Fifty-six constrained acetabular components were placed, between April 1988 and February 1993, in fifty-five patients who had had recurrent dislocations (average, six dislocations; range, two to twenty dislocations) of the femoral component after a previous total hip arthroplasty. All patients had additional factors contributing to the instability of the implant, including absence or disruption of the abductor mechanism, poor health, mental retardation, confusion, and Alzheimer disease. One patient was lost to follow-up. The remaining patients were followed clinically for a minimum of three years (average, sixty-four months; range, thirty-seven to ninety-seven months) or until the time of death. During the follow-up interval, only two (4 per cent) of the fifty-five patients had a subsequent dislocation. The use of this type of component should be considered for patients who have recurrent dislocation if other treatment modalities are unlikely to be effective.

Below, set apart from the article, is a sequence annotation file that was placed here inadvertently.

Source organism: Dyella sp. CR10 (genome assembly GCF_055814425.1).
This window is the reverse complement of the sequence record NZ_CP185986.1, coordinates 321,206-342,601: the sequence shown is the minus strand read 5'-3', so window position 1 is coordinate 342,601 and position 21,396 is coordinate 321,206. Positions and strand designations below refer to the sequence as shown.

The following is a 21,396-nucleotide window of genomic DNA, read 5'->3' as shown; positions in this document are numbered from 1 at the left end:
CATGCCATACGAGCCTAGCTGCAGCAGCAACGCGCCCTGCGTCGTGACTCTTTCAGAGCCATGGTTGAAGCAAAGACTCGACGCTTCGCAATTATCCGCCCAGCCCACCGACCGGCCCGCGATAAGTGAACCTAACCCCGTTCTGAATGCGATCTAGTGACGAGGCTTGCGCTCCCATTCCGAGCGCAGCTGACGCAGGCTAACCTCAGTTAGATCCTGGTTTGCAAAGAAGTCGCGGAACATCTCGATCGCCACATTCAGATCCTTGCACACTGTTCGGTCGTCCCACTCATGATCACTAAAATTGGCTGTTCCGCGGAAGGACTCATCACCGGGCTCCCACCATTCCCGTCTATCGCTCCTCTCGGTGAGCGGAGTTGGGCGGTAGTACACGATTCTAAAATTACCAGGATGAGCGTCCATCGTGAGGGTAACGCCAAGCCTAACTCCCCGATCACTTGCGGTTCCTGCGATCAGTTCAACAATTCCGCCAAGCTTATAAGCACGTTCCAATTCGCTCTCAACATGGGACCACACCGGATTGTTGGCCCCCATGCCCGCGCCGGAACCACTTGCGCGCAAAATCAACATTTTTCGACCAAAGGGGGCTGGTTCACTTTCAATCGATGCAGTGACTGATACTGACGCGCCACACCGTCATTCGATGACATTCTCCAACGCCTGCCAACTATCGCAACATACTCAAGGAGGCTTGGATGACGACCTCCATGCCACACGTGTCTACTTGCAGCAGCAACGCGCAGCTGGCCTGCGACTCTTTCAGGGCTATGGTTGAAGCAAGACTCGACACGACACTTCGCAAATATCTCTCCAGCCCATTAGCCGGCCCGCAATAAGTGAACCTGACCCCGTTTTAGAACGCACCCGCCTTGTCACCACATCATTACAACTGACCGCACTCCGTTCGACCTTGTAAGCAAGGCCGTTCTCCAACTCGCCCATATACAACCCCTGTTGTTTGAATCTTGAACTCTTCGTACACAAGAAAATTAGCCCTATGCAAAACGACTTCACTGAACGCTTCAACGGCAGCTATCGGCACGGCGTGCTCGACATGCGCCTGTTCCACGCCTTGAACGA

|Original language||English (US)|
|Number of pages||8|
|Journal||Journal of Bone and Joint Surgery - Series A|
|State||Published - Apr 1 1998|
ASJC Scopus subject areas
- Orthopedics and Sports Medicine